Pininfarina Peugette


You never know if I'll take requests—I don't exactly advertise it—but if something interesting comes up I'll definitely file it into the queue. My friend Mike suggested a few vehicles and, yesterday, my friend Brian—after seeing the Matra-Simca Rancho—sent me a note, saying…

"Tomorrow: Show me another car from the 70s which would look at home on the new car lot of today."

Er, ok. Demanding much? Here you go. An Italian concept track car with front-drive Peugeot supermini mechanicals and strikingly simple bodywork.


It's modern because track cars are now a viable business. Not only do the more well-heeled enthusiasts have money, but driving quickly is altogether more safe than it ever has been. 

With the HANS device, modern helmets, harnesses, and track day instruction, it's possible to have fun with cars safely, too.

Track days are offered all over, track cars are offered at most price ranges, and a few thousand dollars will get you into an old Mazda Miata if you get the itch and have little to spend.

“It came zipping out of Pininfarina’s research centre, low and stubby and wide, dramatic and appealing, demanding attention, nattily aggressive, modern, and different.”
— Car Magazine

In 1976, Pininfarina's goal was to design a small, cheap sports car for young people that was quick, handled well, and was versatile.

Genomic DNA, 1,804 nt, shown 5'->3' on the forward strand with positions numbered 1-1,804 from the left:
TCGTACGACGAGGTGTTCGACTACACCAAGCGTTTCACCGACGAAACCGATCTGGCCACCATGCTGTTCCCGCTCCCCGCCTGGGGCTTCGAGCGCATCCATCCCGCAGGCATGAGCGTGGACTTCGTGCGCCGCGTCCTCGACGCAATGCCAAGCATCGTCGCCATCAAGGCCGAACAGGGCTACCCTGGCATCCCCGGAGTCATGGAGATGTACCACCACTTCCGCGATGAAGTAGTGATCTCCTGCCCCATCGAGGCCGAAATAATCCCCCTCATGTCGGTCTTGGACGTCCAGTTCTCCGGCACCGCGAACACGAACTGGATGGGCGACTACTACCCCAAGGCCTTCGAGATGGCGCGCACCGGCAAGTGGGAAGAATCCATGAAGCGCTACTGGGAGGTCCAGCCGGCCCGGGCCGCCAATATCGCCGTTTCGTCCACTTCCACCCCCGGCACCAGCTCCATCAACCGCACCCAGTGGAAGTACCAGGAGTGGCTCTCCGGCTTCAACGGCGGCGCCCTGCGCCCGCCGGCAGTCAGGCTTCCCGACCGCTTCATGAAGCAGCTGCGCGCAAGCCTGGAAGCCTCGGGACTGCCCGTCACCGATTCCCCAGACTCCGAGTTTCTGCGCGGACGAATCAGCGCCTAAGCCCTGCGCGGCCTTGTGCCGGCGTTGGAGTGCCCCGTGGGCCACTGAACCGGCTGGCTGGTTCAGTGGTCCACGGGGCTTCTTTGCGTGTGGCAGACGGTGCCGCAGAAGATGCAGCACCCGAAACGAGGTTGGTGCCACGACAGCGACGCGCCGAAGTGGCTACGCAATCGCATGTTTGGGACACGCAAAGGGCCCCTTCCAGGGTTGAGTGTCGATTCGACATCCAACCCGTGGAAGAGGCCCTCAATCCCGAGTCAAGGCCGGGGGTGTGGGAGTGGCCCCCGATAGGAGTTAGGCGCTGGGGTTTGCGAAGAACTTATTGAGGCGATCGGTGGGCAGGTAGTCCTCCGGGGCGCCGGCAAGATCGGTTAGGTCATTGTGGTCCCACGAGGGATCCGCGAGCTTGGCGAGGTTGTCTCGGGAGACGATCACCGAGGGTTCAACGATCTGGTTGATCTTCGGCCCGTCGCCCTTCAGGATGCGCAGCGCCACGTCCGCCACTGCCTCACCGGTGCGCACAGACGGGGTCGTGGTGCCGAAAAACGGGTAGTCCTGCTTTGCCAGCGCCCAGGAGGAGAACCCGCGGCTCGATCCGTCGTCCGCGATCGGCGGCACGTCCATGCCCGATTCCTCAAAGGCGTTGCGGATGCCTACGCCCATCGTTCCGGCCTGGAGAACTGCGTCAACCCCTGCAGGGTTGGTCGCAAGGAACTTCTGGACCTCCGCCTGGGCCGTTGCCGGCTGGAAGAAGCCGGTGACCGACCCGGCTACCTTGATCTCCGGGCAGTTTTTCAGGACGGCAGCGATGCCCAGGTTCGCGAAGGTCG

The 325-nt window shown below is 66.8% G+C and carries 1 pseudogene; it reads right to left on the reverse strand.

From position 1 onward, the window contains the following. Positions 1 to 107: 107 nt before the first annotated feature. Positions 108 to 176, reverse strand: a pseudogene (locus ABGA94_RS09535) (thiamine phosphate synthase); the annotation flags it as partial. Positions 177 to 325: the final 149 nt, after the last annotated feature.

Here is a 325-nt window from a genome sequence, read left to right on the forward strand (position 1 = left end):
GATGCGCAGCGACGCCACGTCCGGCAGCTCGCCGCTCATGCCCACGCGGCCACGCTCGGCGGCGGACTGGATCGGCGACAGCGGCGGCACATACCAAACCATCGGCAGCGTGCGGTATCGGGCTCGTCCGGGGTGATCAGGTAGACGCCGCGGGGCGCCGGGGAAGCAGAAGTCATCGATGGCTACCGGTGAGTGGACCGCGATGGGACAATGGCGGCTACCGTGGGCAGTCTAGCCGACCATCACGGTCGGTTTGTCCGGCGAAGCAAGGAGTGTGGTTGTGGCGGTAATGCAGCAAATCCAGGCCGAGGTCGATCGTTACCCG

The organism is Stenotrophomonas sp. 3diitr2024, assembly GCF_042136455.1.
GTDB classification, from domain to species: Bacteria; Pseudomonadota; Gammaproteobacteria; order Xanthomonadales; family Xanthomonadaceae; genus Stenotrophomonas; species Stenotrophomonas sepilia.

There are eight body panels in total, six of which are interchangeable—the doors are swappable, as are the hood and the trunk. The design is simple, yet functional: besides being simple and inexpensive to replace panels, with the trunk off it becomes a small truck. 

What modern car has interchangeable plastic body panels, citing those same reasons? The smart fortwo. 

Pininfarina showed two versions of the car in subsequent years, the first with a conventional windscreen and convertible top, the second with a single seat layout for circuit racing. Power came from a 57 horsepower 4-cylinder engine, with a front-drive layout and chassis from the Peugeot 104 ZS.


Car Magazine, who drove the car in period said, "It came zipping out of Pininfarina's research centre, low and stubby and wide, dramatic and appealing, demanding attention, nattily aggressive, modern, and different."

Later, they remarked, "Like Pininfarina, we believe the concept is [an] extremely valid one; we see it as the sort of concept that could give the masses a decent sports car again…"

Where have you heard this before? There have been many small sports cars before, and many since. 

But they're stories for another day…

Sources / Recommended Reading